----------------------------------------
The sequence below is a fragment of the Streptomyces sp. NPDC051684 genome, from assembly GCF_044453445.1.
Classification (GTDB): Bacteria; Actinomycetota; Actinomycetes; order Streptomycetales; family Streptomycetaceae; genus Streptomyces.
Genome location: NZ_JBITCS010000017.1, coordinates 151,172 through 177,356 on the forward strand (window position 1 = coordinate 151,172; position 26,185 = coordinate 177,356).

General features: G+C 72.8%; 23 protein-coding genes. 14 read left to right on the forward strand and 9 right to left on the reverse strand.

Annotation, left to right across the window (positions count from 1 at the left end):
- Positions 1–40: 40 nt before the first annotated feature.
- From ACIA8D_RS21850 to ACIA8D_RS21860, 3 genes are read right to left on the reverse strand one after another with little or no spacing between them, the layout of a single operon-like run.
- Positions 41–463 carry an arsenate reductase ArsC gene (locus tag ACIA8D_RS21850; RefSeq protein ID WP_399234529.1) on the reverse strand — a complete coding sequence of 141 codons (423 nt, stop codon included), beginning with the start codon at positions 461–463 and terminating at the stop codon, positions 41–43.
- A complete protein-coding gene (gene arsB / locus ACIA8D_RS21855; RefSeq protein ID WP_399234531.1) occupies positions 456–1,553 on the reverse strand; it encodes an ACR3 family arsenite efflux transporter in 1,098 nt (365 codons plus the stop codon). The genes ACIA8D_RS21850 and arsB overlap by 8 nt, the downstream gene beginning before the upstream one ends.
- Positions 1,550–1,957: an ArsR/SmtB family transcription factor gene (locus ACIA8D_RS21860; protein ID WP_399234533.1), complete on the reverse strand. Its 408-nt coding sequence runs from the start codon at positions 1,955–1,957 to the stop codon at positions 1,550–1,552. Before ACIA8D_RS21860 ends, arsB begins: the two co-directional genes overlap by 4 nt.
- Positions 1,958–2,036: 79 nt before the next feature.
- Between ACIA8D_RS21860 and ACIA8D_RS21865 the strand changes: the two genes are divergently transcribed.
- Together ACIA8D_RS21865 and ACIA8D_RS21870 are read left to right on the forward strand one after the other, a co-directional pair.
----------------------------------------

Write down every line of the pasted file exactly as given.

The sequence below is a fragment of the Streptomyces sp. NPDC051684 genome, from assembly GCF_044453445.1.
Classification (GTDB): Bacteria; Actinomycetota; Actinomycetes; order Streptomycetales; family Streptomycetaceae; genus Streptomyces.
Genome location: NZ_JBITCS010000017.1, coordinates 151,172 through 177,356 on the forward strand (window position 1 = coordinate 151,172; position 26,185 = coordinate 177,356).

General features: G+C 72.8%; 23 protein-coding genes. 14 read left to right on the forward strand and 9 right to left on the reverse strand.

Annotation, left to right across the window (positions count from 1 at the left end):
- Positions 1–40: 40 nt before the first annotated feature.
- From ACIA8D_RS21850 to ACIA8D_RS21860, 3 genes are read right to left on the reverse strand one after another with little or no spacing between them, the layout of a single operon-like run.
- Positions 41–463 carry an arsenate reductase ArsC gene (locus tag ACIA8D_RS21850; RefSeq protein ID WP_399234529.1) on the reverse strand — a complete coding sequence of 141 codons (423 nt, stop codon included), beginning with the start codon at positions 461–463 and terminating at the stop codon, positions 41–43.
- A complete protein-coding gene (gene arsB / locus ACIA8D_RS21855; RefSeq protein ID WP_399234531.1) occupies positions 456–1,553 on the reverse strand; it encodes an ACR3 family arsenite efflux transporter in 1,098 nt (365 codons plus the stop codon). The genes ACIA8D_RS21850 and arsB overlap by 8 nt, the downstream gene beginning before the upstream one ends.
- Positions 1,550–1,957: an ArsR/SmtB family transcription factor gene (locus ACIA8D_RS21860; protein ID WP_399234533.1), complete on the reverse strand. Its 408-nt coding sequence runs from the start codon at positions 1,955–1,957 to the stop codon at positions 1,550–1,552. Before ACIA8D_RS21860 ends, arsB begins: the two co-directional genes overlap by 4 nt.
- Positions 1,958–2,036: 79 nt before the next feature.
- Between ACIA8D_RS21860 and ACIA8D_RS21865 the strand changes: the two genes are divergently transcribed.
- Together ACIA8D_RS21865 and ACIA8D_RS21870 are read left to right on the forward strand one after the other, a co-directional pair.